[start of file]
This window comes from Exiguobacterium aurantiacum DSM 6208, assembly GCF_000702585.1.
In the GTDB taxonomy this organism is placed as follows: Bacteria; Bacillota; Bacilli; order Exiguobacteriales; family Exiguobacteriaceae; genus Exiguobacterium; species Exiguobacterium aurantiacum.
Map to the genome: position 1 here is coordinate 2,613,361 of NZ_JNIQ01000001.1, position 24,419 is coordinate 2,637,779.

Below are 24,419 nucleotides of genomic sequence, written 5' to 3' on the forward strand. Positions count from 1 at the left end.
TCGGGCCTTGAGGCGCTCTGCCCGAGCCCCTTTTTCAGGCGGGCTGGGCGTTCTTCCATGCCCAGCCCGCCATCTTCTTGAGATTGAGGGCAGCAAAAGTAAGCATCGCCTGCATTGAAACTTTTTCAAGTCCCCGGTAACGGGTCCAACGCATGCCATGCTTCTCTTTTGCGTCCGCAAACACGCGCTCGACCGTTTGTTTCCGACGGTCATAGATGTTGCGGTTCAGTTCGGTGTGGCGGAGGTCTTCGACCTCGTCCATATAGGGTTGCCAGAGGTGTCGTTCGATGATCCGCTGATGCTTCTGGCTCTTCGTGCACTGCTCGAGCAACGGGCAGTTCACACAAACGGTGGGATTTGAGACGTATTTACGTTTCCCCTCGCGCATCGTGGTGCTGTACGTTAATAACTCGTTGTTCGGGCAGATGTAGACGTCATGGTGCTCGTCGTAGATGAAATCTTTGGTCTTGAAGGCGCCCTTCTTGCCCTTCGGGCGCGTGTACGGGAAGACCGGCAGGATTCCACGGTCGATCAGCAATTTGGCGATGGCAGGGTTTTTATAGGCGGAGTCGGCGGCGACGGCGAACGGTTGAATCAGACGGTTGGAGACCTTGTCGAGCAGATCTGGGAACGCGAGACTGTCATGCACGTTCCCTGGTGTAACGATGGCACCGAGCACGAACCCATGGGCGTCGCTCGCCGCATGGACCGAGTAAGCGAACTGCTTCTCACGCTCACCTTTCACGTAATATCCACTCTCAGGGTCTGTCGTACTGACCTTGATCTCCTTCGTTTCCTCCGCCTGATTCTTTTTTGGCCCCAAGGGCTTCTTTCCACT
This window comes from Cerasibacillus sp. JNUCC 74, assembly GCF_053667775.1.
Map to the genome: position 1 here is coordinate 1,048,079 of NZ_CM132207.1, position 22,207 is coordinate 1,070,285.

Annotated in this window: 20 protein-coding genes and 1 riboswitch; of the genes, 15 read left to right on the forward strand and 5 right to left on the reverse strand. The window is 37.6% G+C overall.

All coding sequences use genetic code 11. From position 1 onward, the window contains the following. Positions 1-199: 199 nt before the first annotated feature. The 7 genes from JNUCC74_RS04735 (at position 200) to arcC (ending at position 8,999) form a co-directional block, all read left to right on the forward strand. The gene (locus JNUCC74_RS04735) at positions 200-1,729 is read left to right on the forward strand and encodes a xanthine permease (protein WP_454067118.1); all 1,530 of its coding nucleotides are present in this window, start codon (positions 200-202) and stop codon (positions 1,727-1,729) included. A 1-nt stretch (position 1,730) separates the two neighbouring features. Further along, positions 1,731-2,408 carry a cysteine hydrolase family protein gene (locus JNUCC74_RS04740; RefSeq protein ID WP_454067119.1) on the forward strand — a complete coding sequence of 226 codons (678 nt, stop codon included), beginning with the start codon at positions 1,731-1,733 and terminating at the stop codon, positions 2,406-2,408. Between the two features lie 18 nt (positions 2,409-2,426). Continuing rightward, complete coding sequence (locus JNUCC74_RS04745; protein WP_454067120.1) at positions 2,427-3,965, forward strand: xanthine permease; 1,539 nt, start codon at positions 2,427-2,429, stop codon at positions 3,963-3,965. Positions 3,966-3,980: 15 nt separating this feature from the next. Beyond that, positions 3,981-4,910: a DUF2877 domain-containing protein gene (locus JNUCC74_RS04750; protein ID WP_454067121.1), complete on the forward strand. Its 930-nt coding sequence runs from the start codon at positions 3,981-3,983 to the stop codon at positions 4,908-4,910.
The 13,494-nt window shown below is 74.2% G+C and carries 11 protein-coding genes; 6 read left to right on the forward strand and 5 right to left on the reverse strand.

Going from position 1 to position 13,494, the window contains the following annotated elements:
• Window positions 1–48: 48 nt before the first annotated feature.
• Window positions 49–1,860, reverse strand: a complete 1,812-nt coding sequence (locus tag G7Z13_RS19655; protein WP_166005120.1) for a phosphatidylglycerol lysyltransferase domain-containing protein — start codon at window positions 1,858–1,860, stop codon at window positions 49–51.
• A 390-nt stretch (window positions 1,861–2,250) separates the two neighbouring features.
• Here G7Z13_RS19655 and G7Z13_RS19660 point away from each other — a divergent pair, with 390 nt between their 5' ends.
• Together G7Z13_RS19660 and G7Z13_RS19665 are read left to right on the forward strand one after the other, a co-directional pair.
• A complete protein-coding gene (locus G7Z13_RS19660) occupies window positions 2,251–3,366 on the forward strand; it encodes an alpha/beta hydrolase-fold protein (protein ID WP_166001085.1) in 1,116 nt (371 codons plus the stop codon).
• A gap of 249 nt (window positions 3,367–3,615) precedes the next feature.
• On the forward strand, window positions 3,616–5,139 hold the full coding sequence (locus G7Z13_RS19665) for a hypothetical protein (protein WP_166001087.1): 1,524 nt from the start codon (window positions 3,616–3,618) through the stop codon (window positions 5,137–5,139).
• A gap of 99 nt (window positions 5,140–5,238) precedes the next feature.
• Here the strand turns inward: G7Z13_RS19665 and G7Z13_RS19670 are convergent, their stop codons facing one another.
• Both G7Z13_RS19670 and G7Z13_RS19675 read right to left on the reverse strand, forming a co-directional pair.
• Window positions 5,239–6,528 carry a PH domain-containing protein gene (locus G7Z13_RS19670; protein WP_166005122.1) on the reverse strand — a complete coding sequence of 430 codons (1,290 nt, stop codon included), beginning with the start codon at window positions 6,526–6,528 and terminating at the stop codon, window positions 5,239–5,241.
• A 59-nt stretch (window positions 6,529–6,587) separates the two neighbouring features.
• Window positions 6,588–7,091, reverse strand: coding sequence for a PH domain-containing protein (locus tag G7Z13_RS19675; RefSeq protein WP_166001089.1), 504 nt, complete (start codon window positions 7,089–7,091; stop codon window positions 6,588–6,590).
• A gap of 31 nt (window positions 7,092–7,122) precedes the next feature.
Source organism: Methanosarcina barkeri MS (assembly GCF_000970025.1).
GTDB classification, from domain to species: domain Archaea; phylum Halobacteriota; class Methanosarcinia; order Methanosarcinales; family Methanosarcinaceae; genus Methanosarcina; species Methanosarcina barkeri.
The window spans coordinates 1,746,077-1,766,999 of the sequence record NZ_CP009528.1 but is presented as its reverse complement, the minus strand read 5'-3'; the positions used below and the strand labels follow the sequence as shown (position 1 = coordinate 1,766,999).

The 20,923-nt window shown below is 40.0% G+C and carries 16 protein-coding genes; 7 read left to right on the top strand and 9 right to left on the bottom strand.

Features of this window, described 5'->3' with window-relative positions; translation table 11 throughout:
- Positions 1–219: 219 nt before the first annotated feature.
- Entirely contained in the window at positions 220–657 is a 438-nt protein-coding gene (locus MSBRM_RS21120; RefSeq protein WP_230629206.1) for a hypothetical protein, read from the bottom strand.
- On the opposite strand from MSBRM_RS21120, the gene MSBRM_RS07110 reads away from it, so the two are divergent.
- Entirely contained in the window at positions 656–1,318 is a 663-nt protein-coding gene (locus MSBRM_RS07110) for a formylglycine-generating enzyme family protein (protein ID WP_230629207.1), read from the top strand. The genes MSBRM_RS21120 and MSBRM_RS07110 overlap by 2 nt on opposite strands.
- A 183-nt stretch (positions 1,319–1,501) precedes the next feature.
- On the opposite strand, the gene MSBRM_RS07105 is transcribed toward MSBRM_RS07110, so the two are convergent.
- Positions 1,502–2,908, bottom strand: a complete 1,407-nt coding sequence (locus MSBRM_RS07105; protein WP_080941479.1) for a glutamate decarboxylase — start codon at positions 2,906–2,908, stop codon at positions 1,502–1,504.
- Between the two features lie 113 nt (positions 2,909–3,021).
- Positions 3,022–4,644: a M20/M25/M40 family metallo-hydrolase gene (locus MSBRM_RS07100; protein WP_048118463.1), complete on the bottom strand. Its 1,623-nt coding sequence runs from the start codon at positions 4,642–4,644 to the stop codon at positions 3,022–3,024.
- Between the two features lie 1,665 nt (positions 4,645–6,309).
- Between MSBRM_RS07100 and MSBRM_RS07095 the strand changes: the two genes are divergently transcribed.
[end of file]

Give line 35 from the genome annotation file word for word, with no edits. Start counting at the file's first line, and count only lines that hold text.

- Entirely contained in the window at positions 656–1,318 is a 663-nt protein-coding gene (locus MSBRM_RS07110) for a formylglycine-generating enzyme family protein (protein ID WP_230629207.1), read from the top strand. The genes MSBRM_RS21120 and MSBRM_RS07110 overlap by 2 nt on opposite strands.